The reason I can't use it on blogspot is because there's no way for me to share the font's code with the blogspot program. Alas, your friends and loved ones won't see it either unless you get them to load the font onto their own computers. But it will make you happy, and think of the terrific letters you can now fake as handwritten!
Get fontified. It's fun.
Thursday, October 27, 2005
I tried to write about this before and just could not. Getting the play on stage drained me emotionally, especially since it is all about death. The two deaths I am coping with could not be more different.
My friend, Teri Selcoe, died at 78 after a brief, though intense, illness. She lived a rich life and left many beloved family members and close friends, not to mention the acquaintances and even strangers that she touched through her activism and dedication to the greater good. (Thanks, Cheryl, for that nice turn of phrase.)
A shoulder injury bothered Teri quite a bit all summer and her efforts to treat it did not seem to be working. Finally, after extensive tests, doctors discovered that she had advanced, inoperable lung cancer that had metastasized into her bones. Her injury was actually cancer at work. Teri’s diagnosis came on August 16. She died on September 25. Those brief weeks were full of love from her family and friends; she had the death she wanted, on her own terms. If there is a good death, I think Teri achieved it.
The second death I faced occurred on October 10. My nephew Steve killed himself in a tragic act of anger fueled by alcohol and accomplished with a conveniently loaded gun. Steve left behind three young children, a wife of ten years, parents, sisters, grandparents, aunts and uncles, cousins and friends who are all bewildered and stunned.
It is true that Steve had faced problems in his life, including some severe ones in the last two years. It seems he is now relieved of the burdens those problems caused him, but at what cost? His life problems have now multiplied by the numbered of people grieving for him. We all have to shoulder them in one way or another. Suicide may stem from desperation, but at heart it is a selfish act, cowardly and unworthy. Perhaps this is why Western religion has always put such a taboo on suicide. (Perhaps Eastern religions do, too, I just don’t know.)
Nevertheless, I am grieving for Steve as much as for Teri. Neither is replaceable. Neither can be forgotten. Neither is accessible. I can’t ask Steve why he did it. I can’t ask Teri what she thought of my play. Everything that could be in our relationships already is and nothing more is possible between us. That is the heart of my grief. The denial of possibilities.
I think about this a lot when I contemplate the future deaths of people I love deeply. How I will want to tell them something and won’t be able to, want to ask them something and can’t, want to touch them but they won’t be there. It makes me breathless in the abstract. What will it be like as a reality?
This is why I avoided writing about Teri and Steve until now; I didn’t want to think about it. Thinking about my own death is easier because I can’t. Can’t see it, can’t imagine it. Anytime I think about being dead, I am actually “seeing” the aftermath, which means I would be alive. It’s a paradox or conundrum or something. It’s a mental moibus strip.
It’s late. My baseball team lost the World Series flamboyantly tonight. I am feeling sad thinking about other friends and family already lost to death – Drem, Randy, Donna to name a few. I think I will close and put myself to bed with this last thought: Memento mori – Remember you must die.
Tuesday, October 18, 2005
Literary events seem to be the stuff of my life these days. It doesn’t get any better than that! Besides the play, which I may have waxed eloquently enough about in the last few weeks, I have had two lovely author/illustrator get-togethers this week.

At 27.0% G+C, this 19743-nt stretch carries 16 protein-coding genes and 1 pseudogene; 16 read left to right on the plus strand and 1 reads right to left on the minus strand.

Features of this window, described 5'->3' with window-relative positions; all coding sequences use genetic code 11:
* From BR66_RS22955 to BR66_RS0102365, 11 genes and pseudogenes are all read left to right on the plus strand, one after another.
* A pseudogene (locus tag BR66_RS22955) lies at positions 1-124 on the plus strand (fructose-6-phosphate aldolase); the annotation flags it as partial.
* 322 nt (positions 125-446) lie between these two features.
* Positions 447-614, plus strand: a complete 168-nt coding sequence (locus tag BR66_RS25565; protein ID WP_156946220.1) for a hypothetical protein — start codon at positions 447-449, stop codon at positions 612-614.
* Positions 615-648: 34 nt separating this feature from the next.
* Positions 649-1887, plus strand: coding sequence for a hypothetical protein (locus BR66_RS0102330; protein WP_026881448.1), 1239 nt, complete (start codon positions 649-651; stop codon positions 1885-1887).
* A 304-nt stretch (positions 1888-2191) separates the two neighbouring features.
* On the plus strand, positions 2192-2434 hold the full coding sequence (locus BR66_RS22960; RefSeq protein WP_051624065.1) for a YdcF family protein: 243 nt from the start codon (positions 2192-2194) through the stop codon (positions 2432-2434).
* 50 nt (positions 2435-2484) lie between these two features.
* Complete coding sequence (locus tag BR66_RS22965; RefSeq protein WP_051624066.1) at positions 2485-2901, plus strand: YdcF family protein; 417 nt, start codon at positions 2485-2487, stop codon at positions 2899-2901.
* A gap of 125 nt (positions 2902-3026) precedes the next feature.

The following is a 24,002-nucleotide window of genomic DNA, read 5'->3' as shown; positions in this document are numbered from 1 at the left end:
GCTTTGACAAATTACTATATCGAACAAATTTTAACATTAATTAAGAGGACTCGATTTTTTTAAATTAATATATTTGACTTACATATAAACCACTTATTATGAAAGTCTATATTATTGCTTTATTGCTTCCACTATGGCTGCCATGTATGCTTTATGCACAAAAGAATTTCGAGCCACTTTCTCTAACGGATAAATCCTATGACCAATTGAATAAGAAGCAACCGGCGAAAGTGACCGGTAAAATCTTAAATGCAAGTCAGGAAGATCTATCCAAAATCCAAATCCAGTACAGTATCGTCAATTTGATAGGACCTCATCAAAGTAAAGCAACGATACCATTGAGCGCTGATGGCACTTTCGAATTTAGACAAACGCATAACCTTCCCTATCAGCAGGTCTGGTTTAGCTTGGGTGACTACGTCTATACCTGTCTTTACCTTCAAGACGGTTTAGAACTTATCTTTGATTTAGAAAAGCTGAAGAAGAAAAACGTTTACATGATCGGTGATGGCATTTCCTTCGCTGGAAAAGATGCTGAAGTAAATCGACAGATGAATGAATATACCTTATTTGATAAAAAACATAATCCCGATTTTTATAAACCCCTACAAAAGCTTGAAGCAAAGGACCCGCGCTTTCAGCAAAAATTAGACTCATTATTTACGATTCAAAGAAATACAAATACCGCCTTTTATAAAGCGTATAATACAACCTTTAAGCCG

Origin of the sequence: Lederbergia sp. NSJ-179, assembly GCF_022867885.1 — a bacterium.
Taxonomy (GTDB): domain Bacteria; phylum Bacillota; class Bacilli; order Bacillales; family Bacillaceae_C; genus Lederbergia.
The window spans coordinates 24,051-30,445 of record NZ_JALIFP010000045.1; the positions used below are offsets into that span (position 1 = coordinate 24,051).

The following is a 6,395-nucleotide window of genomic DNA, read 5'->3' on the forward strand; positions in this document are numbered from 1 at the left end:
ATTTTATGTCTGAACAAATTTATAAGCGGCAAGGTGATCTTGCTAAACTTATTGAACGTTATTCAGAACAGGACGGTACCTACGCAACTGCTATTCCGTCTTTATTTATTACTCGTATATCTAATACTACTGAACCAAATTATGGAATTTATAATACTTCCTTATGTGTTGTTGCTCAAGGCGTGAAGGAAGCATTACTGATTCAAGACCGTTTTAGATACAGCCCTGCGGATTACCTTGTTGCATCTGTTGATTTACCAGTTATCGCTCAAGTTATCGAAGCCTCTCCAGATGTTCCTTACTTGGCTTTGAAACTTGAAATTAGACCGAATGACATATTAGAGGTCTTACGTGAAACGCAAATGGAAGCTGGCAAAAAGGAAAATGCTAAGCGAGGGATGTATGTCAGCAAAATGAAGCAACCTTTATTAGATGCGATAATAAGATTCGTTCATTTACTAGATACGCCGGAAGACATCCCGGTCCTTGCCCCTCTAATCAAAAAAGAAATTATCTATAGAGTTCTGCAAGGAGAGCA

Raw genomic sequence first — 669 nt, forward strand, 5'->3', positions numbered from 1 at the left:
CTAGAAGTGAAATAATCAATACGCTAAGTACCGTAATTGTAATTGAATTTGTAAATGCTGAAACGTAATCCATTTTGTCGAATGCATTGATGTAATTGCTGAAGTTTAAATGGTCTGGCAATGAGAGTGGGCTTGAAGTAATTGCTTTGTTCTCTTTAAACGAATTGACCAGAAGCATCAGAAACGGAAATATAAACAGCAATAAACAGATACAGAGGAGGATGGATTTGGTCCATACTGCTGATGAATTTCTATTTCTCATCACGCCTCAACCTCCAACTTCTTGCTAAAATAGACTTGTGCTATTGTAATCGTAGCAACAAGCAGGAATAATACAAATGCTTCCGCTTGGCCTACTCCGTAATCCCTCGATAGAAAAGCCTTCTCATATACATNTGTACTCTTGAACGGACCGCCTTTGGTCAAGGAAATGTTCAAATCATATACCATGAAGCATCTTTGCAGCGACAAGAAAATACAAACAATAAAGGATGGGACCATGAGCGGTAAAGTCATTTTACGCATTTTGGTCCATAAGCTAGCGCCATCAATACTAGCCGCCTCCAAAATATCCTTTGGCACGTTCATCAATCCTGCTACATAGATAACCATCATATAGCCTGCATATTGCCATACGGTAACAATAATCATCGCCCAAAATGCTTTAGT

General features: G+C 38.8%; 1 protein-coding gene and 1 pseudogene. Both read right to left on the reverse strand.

Last Friday, I attended a small private reception for William Bowman Piper, friend and children’s author extraordinaire. Bill’s book is Giraffe of Montana, a delightful read-along book for the elementary school set. (Well, let’s not kid ourselves … I read the book cover to cover and I didn’t have a child in my lap!) It is the engaging tale of an unlikely assortment of friends who have given up their natural habitats for - mostly – unnatural living arrangements in Montana. Besides Giraffe, there is also Casper the Crocodile, Alison the Alligator, Ella the Elephant, Dr. Oscar the Orangutan, and many, many more. King Cole and his queen, with more than a little help from their twin daughters Princess Isabel and Isabel, rule Montana with benign befuddlement.
If this all sounds a little silly, that is because it is. The kind of silliness that children love. Bill dreamed up these stories for his young step-daughter, Isabel (sound familiar?), who did as fine a job of editing them down to the essentials as any professional editor could have. By the time they were good enough to keep Isabel setting still on long car rides and in waiting rooms, they were too good to keep at home.
Things in Montana are not trouble-free; problems are plentiful. But it is a good-hearted place where the citizens work out their problems using ingenuity and friendship instead of bullying and meanness. Just the sort of place any youngster would love to visit for an evening. Sadly, my children are too grown up to be read to, and I don’t have any grandchildren yet, but I did buy another copy to send to my niece Leslie, who’s 6 and 9-year-old children will love it.
The fine stories are nicely complimented by just enough illustrations to set a child’s mind in motion and not so many that it takes away from the pleasant experience of enjoying a story while doing absolutely nothing except listening to it. The illustrator, Bill Megenhardt, seemed to be in harmony with the author and the illustrations compliment the book perfectly. They even have a twist: one small detail in each picture is incorrect and you are challenged to find it. I admit that I only found one for sure, but I heard that I could find the answers on their website, so I’m going looking for it. You can buy the book there, too, which I strongly recommend. It is located at www.giraffeofmontana.com